decided: December 24, 1986.
WEST SHORE SCHOOL DISTRICT, APPELLANT
WEST SHORE EDUCATION ASSOCIATION, APPELLEE
Appeal from the Order of the Court of Common Pleas of Cumberland County in the case of West Shore School District v. West Shore Education Association, No. 1513 Civil, 1985.
Jeffrey W. Davis, with him, Thomas A. Beckley, Beckley & Madden, for appellant.
Thomas W. Scott, Killian & Gephart, for appellee.
Judges Craig and Barry, and Senior Judge Kalish, sitting as a panel of three. Opinion by Judge Craig.
[ 102 Pa. Commw. Page 576]
The West Shore School District appeals from a decision of the Court of Common Pleas of Cumberland County dismissing the district's appeal from an arbitrator's award. We affirm.
The West Shore Education Association and the West Shore School District were parties to a collective bargaining agreement for the years 1983-85. In 1971, the Pennsylvania Labor Relations Board (PLRB) certified the association to act as the exclusive bargaining representative for the following employees of the district:
In a subdivision of the employer unit comprised of all professional employes including teachers, nurses, dental hygienists, counselors, home and school visitor, librarians, school psychologists and senior teachers. . . .
Section 2.01 of the collective bargaining agreement provides a definition of the bargaining unit as:
This Collective Bargaining Agreement shall apply to a bargaining unit including teachers, nurses, dental hygienists, counselors, home and school visitor, librarians, school psychologists and senior teachers employed by the Board. . . .
The district had been paying long-term substitute teachers wages and benefits which were less than those provided under the agreement for teachers. On April 27, 1984, the association filed a grievance on behalf of all long-term substitutes, asserting that the long-term substitutes were part of the unit covered by the contract and were entitled to the rate of pay and the amount of benefits which the contract provided. The district's position was that the contract did not cover long-term substitutes and it therefore could pay them wages which were less than contract scale.
The arbitrator determined that the grievance was arbitrable and that all long-term substitutes who could
[ 102 Pa. Commw. Page 577]
demonstrate an expectancy of continued employment and had working conditions, duties and obligations similar to those of full-time permanent teachers were to be included in the unit, and that they should be made whole for all wages and benefits lost since April 19, 1984.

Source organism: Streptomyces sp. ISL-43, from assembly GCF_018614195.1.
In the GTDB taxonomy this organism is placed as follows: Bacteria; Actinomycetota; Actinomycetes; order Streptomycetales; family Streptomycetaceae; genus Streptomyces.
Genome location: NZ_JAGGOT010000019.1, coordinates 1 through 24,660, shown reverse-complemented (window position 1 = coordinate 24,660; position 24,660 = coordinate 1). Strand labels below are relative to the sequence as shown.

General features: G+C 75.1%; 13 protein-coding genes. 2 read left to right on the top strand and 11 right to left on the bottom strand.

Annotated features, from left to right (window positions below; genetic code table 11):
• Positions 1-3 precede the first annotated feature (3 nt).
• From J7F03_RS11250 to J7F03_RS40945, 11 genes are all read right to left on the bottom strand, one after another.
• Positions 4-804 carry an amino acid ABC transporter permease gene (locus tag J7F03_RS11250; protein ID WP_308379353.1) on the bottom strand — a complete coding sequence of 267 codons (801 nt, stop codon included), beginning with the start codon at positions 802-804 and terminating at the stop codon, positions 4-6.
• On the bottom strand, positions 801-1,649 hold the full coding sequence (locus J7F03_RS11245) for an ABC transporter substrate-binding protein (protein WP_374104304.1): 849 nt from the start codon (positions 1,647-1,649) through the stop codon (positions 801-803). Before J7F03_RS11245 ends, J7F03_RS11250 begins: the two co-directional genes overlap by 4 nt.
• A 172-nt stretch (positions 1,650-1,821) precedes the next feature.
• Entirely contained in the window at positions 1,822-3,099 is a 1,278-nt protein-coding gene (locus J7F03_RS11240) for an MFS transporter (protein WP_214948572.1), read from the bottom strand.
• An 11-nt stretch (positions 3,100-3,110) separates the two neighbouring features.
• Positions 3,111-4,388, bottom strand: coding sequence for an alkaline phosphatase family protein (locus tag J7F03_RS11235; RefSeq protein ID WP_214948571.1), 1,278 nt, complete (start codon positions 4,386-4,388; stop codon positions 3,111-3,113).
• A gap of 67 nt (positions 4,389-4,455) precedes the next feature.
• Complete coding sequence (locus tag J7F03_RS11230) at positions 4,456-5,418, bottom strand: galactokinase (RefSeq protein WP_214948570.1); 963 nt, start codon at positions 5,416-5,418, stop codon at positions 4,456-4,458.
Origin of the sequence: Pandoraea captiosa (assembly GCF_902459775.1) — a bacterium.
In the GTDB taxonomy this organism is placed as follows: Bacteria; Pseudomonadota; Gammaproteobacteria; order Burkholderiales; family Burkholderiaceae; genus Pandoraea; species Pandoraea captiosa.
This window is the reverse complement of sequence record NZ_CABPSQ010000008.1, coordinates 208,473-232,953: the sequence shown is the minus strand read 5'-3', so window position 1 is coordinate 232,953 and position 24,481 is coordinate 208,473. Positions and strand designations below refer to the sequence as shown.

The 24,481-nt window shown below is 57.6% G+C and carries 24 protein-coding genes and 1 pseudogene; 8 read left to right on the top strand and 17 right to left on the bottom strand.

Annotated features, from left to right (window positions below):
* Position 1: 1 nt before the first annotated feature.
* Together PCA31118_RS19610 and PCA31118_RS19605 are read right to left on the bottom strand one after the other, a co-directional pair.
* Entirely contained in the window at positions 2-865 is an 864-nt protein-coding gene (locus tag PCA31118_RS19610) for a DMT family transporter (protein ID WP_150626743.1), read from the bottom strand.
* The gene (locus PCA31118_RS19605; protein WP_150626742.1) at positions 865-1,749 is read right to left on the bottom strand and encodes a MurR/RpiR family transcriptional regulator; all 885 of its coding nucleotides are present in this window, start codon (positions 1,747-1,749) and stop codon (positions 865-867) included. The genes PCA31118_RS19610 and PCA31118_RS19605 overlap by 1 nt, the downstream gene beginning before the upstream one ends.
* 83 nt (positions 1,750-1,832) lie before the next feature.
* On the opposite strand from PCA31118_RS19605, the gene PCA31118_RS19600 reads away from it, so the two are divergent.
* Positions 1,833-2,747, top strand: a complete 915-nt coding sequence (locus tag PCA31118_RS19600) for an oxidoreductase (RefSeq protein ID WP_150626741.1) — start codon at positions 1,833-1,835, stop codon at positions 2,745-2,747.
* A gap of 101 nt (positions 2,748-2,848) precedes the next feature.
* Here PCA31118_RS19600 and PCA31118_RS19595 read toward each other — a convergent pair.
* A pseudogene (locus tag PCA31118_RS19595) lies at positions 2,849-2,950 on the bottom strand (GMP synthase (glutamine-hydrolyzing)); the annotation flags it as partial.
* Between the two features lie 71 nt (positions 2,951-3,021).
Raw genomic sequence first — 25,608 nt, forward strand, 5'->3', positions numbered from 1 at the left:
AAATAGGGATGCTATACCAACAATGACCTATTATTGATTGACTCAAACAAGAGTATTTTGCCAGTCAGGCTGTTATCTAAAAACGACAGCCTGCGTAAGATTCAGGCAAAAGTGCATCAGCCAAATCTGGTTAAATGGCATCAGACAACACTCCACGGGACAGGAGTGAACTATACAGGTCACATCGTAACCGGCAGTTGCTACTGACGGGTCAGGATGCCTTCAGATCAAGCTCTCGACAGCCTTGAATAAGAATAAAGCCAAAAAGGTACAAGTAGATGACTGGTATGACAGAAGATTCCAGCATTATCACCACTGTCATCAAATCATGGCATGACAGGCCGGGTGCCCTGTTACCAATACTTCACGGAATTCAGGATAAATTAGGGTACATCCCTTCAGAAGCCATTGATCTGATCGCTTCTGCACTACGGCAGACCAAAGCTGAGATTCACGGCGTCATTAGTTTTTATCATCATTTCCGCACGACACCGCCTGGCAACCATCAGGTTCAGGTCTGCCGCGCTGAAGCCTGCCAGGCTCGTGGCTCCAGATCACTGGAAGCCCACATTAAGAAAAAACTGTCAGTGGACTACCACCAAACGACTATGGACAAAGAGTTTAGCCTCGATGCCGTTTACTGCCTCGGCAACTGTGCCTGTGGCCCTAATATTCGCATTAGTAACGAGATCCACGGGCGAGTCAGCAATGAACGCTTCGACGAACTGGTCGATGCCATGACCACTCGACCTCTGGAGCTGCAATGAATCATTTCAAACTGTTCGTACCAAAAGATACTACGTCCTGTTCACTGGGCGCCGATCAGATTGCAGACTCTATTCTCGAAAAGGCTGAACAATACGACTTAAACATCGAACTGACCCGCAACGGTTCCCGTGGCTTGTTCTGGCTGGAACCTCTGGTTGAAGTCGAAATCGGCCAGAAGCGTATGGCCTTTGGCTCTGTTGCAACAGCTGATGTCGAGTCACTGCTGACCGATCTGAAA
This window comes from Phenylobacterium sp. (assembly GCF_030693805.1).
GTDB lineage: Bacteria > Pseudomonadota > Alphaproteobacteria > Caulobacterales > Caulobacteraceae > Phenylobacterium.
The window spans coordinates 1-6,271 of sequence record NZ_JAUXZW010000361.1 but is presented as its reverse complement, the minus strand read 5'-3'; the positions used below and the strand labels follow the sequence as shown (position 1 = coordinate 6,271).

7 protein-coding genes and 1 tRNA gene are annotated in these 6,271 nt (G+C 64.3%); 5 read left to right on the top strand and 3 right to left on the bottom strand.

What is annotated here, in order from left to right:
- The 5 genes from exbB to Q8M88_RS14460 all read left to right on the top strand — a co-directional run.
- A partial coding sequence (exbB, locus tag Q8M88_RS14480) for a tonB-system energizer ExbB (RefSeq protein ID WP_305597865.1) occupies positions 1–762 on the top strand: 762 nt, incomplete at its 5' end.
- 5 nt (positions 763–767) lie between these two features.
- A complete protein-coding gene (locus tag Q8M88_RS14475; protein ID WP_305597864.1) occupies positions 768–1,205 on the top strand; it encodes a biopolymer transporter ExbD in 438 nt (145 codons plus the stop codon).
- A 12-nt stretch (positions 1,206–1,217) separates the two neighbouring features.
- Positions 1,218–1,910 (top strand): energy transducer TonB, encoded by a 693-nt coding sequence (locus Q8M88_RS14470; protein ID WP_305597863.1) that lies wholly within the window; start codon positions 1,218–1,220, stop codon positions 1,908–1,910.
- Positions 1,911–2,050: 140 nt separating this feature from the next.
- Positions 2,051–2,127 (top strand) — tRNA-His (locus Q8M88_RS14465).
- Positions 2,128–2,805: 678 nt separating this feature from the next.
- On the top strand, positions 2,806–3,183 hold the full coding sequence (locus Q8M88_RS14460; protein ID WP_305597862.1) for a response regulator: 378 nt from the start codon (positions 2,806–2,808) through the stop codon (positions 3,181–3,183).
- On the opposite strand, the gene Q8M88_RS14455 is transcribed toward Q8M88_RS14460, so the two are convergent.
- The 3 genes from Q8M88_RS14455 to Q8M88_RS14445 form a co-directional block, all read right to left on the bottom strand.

The issues are whether the arbitrator based his decision on the essence of the contract and whether he exceeded his authority in making a retrospective monetary award.
As Judge Edgar B. Bayley correctly noted in his opinion, neither party asserted that their differences constituted a unit clarification issue which the parties would have been required to submit to the Pennsylvania Labor Relations Board under section 604 of the Pennsylvania Public Employes Relations Act, Act of July 23, 1970, P.L. 563, 43 P.S. § 1101.604.
The focus of section 604 is to provide for PLRB certification of the bargaining unit. Once that certification has been obtained and an agreement entered into, the board may determine whether an employee is a member of the bargaining unit under section 604.
However, the PLRB does not have exclusive jurisdiction over that latter question. Although an arbitrator may not alter the definition of the bargaining unit, the arbitrator does have jurisdiction to determine whether particular employees are members of the bargaining unit as that unit is defined. Northwest Tri-County Intermediate No. 5 Education Association v. Northwest Tri-County Intermediate No. 5, 77 Pa. Commonwealth Ct. 92, 465 A.2d 89 (1983).
"The essence test requires a determination as to whether the terms of the agreement encompass the subject matter of the dispute." Leechburg Area School District v. Dale, 492 Pa. 515, 520-21, 424 A.2d 1309, 1312 (1981). If the arbitrator's decision can in any rational
[ 102 Pa. Commw. Page 578]
way be derived from the agreement, viewed in light of its language, its context, and any other indicia of the parties' intention, that decision must be upheld if it is reasonable. Brownsville Area School District v. Brownsville Education Association, 26 Pa. Commonwealth Ct. 241, 363 A.2d 860 (1976).
The arbitrator also correctly noted in his decision that the issue before him was not unit clarification but was "a 'scope of the unit' question that requires interpretation of § 2.01 of the Agreement, a subject clearly within the authority of the arbitrator to decide." Hence, the arbitrator had jurisdiction to determine whether long-term substitute teachers were members of a bargaining unit certified to include teachers.